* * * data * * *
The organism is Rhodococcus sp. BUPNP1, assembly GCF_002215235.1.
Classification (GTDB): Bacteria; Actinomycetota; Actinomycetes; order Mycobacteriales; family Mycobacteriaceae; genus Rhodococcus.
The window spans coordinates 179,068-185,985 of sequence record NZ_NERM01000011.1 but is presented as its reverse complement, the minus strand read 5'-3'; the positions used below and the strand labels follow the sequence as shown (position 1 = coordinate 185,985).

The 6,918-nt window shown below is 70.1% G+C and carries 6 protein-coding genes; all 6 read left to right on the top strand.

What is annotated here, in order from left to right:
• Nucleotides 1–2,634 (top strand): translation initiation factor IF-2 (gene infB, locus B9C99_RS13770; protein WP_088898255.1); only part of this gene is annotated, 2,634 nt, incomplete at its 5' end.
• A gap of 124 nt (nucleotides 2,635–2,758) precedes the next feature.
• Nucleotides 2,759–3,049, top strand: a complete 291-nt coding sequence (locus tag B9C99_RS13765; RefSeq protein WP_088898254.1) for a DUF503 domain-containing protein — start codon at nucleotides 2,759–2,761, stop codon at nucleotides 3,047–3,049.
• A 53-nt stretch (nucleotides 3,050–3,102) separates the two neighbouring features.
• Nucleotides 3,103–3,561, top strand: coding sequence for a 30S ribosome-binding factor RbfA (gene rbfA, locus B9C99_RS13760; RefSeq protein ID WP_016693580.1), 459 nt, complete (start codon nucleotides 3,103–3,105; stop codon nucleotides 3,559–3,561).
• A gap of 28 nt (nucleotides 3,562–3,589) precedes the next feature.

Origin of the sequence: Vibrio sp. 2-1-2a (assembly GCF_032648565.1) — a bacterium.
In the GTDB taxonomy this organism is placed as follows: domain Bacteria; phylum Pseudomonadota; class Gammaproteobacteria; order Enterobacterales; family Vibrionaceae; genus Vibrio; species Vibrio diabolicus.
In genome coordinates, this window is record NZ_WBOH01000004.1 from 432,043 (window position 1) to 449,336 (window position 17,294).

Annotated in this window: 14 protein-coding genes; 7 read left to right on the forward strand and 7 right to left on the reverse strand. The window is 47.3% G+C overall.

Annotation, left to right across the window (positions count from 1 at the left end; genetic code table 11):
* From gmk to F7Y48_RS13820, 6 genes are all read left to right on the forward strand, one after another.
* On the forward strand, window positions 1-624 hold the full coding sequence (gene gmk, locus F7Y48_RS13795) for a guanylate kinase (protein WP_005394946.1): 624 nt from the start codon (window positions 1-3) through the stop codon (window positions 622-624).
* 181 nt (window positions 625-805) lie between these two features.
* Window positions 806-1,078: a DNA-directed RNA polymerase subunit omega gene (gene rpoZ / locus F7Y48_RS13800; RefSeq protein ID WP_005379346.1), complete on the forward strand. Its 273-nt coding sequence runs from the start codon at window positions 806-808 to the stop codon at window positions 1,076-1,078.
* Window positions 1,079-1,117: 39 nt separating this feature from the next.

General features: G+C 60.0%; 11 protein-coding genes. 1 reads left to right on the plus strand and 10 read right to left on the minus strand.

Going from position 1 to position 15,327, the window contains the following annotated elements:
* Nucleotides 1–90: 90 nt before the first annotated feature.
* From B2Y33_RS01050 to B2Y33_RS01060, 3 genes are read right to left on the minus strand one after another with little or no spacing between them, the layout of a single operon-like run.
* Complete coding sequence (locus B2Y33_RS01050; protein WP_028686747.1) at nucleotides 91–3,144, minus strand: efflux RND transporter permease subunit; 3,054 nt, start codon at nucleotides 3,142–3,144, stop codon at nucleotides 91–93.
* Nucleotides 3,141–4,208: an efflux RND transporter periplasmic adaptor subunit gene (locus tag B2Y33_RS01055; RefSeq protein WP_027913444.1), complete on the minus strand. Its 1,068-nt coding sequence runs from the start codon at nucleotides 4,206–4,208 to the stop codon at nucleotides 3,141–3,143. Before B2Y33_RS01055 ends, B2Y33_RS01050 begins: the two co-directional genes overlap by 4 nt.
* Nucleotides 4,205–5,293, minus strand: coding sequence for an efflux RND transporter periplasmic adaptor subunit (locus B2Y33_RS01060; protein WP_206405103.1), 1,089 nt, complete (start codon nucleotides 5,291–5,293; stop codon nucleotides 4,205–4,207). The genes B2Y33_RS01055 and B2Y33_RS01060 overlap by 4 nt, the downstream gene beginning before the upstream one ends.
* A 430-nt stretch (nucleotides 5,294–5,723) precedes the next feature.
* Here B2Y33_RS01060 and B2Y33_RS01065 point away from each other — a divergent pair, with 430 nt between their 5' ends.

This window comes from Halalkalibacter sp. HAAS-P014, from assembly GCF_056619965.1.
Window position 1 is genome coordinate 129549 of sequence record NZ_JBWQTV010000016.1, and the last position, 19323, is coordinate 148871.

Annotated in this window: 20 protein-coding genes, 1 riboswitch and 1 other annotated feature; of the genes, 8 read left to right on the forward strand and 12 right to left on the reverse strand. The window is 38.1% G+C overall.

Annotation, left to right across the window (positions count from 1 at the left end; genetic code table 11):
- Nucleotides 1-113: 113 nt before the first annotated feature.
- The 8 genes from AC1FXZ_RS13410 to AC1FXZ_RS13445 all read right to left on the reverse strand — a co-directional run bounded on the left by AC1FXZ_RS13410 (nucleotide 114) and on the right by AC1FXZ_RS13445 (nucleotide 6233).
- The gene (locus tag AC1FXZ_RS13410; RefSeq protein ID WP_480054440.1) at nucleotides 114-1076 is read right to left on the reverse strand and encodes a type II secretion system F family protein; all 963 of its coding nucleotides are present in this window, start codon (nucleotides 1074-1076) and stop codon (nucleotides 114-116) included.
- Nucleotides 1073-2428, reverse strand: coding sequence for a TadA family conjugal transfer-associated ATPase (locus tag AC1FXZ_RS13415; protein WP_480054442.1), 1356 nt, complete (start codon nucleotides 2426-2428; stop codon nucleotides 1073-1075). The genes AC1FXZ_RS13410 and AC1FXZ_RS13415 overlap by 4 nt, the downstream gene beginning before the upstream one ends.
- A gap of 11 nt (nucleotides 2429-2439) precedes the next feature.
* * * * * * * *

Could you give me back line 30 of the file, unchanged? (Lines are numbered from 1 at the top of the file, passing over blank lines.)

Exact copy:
* Here B2Y33_RS01060 and B2Y33_RS01065 point away from each other — a divergent pair, with 430 nt between their 5' ends.